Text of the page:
5.4.1 - Construct and Interpret the CI

5.4.1 - Construct and Interpret the CI

Constructing a Confidence Interval for the Population Mean

To construct a confidence interval for a population mean, we're going to apply the same three steps as with the population proportion, but first, let's look at the two possible cases.

Case 1: $\sigma$ is known

In the previous lesson, we learned that if the population is normal with mean $\mu$ and standard deviation, $\sigma$, then the distribution of the sample mean will be Normal with mean $\mu$ and standard error $\frac{\sigma}{\sqrt{n}}$.

Following the similar idea to developing the confidence interval for $p$, the $(1-\alpha)$100% confidence interval for the population mean $\mu$ is...

$P\left(\left|\dfrac{\bar{x}-\mu}{\dfrac{\sigma}{\sqrt{n}}}\right|\le z_{\alpha/2}\right)=1-\alpha$

A little bit of algebra will lead you to...

$P\left(\bar{x}-z_{\alpha/2}\dfrac{\sigma}{\sqrt{n}}\le \mu\le \bar{x}+z_{\alpha/2}\dfrac{\sigma}{\sqrt{n}}\right)=1-\alpha$

In other words, the $(1-\alpha)$100% confidence interval for $\mu$ is:

$\bar{x}\pm z_{\alpha/2}\dfrac{\sigma}{\sqrt{n}}$

Notice for this case, the only condition we need is the population distribution to be normal.

Note!

The case where $\sigma$ is known is unrealistic. We explain it here briefly because it reinforces what we have previously learned. We do not present examples in this case.

Case 2: $\sigma$ is unknown

When the population is normal or when the sample size is large then,

$Z=\dfrac{\bar{x}-\mu}{\dfrac{\sigma}{\sqrt{n}}}$

where Z has a standard Normal distribution.

Usually, we don't know $\sigma$, so what can we do?

Recall that if X comes from a normal distribution with mean, $\mu$, and variance, $\sigma^2$, or if $n\ge 30$, then the sampling distribution will be approximately normal with mean $\mu$ and standard error, $SE(\bar{X})=\frac{\sigma}{\sqrt{n}}$

One way to estimate $\sigma$ is by $s$, the standard deviation of the sample, and replace $\sigma$ by $s$ in the above Z-equation. However, this new quotient no longer has a Z-distribution. Instead it has a t-distribution. We call the following a 'studentized' version of $\bar{X}$:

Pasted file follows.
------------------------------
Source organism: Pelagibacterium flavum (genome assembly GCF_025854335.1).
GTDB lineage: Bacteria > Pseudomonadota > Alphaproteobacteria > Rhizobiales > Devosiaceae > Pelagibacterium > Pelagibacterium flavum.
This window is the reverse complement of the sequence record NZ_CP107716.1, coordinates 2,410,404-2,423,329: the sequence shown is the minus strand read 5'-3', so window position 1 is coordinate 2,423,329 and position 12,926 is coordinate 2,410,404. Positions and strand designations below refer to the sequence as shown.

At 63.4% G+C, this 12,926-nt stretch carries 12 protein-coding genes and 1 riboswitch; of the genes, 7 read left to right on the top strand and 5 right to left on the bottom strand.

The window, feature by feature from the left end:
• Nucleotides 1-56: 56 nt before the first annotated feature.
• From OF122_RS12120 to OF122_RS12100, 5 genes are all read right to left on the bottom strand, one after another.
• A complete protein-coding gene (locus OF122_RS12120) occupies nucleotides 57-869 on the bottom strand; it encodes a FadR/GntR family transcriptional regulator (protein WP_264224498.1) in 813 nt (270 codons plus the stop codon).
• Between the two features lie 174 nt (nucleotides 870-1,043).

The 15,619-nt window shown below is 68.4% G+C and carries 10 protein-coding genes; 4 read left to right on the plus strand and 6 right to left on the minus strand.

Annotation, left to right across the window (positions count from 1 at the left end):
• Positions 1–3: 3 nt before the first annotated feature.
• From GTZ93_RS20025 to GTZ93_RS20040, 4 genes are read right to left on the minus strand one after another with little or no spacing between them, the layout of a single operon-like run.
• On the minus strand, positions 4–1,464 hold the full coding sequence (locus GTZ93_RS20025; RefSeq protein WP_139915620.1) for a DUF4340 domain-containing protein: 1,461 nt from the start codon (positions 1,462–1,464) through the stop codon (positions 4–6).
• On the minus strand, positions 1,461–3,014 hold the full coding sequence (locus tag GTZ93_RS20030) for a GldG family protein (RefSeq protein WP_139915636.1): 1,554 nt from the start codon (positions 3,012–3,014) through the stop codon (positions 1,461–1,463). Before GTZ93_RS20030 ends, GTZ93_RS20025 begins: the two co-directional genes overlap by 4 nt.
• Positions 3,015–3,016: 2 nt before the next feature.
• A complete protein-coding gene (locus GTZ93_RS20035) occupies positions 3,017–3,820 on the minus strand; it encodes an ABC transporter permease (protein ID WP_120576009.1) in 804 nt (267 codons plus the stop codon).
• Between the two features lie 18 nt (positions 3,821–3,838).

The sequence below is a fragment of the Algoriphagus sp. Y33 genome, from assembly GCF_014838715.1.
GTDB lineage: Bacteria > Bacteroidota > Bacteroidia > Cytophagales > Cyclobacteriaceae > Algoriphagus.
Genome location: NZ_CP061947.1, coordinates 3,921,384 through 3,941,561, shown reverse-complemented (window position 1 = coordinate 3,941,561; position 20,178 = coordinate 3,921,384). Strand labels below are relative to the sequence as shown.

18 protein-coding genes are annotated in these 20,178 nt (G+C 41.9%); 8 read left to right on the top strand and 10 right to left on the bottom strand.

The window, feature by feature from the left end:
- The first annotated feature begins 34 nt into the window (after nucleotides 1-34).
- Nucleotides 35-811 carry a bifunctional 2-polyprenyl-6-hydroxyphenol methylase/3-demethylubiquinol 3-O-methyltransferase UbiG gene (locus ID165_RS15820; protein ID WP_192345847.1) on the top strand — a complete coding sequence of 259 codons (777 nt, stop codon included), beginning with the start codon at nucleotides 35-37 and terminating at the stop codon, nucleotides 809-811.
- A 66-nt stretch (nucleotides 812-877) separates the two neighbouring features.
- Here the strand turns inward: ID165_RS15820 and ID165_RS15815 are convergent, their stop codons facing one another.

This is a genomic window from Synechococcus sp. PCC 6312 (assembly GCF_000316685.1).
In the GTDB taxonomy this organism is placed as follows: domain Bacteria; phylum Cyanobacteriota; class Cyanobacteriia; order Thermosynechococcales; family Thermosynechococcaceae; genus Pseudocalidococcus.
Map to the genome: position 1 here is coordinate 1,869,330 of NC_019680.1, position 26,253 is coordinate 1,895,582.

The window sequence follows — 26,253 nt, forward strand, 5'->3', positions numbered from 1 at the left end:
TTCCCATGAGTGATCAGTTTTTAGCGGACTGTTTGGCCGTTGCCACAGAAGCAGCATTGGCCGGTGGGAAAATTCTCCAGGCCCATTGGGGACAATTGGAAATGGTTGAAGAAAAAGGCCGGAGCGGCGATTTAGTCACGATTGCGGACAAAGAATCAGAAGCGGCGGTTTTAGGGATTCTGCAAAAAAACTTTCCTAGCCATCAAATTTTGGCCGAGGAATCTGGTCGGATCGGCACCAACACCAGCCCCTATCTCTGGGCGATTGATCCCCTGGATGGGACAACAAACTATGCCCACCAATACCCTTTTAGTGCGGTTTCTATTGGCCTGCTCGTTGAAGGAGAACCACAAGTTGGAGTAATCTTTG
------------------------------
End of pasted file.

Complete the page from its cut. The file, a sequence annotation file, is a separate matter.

$t=\dfrac{\bar{X}-\mu}{\dfrac{s}{\sqrt{n}}}$

Constructing the Confidence Interval

1. CHECK THE CONDITIONS

One of the following conditions need to be satisfied:

1. If the sample comes from a Normal distribution, then the sample mean will also be normal. In this case, $\dfrac{\bar{x}-\mu}{\frac{s}{\sqrt{n}}}$ will follow a $t$-distribution with $n-1$ degrees of freedom.
2. If the sample does not come from a normal distribution but the sample size is large ($n\ge 30$), we can apply the Central Limit Theorem and state that $\bar{X}$ is approximately normal. Therefore, $\dfrac{\bar{x}-\mu}{\frac{s}{\sqrt{n}}}$ will follow a $t$-distribution with $n-1$ degrees of freedom.
2. CONSTRUCT THE GENERAL FORM

$(1-\alpha)$100% Confidence Interval for the Population Mean, $\mu$
$\bar{x}\pm t_{\alpha/2}\dfrac{s}{\sqrt{n}}$

where the t-distribution has $df = n - 1$. This interval is also known as the one-sample t-interval for the population mean.

3. INTERPRET THE CONFIDENCE INTERVAL

We are $(1-\alpha)100\%$ confident that the population mean, $\mu$, is between $\bar{x}-t_{\alpha/2}\frac{s}{\sqrt{n}}$ and $\bar{x}+t_{\alpha/2}\frac{s}{\sqrt{n}}$.

What if the conditions are not met?

What will you do if you cannot use the t-interval? What do we do when the above conditions are not satisfied?

1. If you do not know if the distribution comes from a normally distributed population and the sample size is small (i.e $n<30$), you can use the Normal Probability Plot to check if the data come from a normal distribution.
2. You may want to consider what is known as nonparametric statistical methods. A procedure such as the one-sample Wilcoxon procedure. Lesson 11 introduces nonparametric statistical methods.

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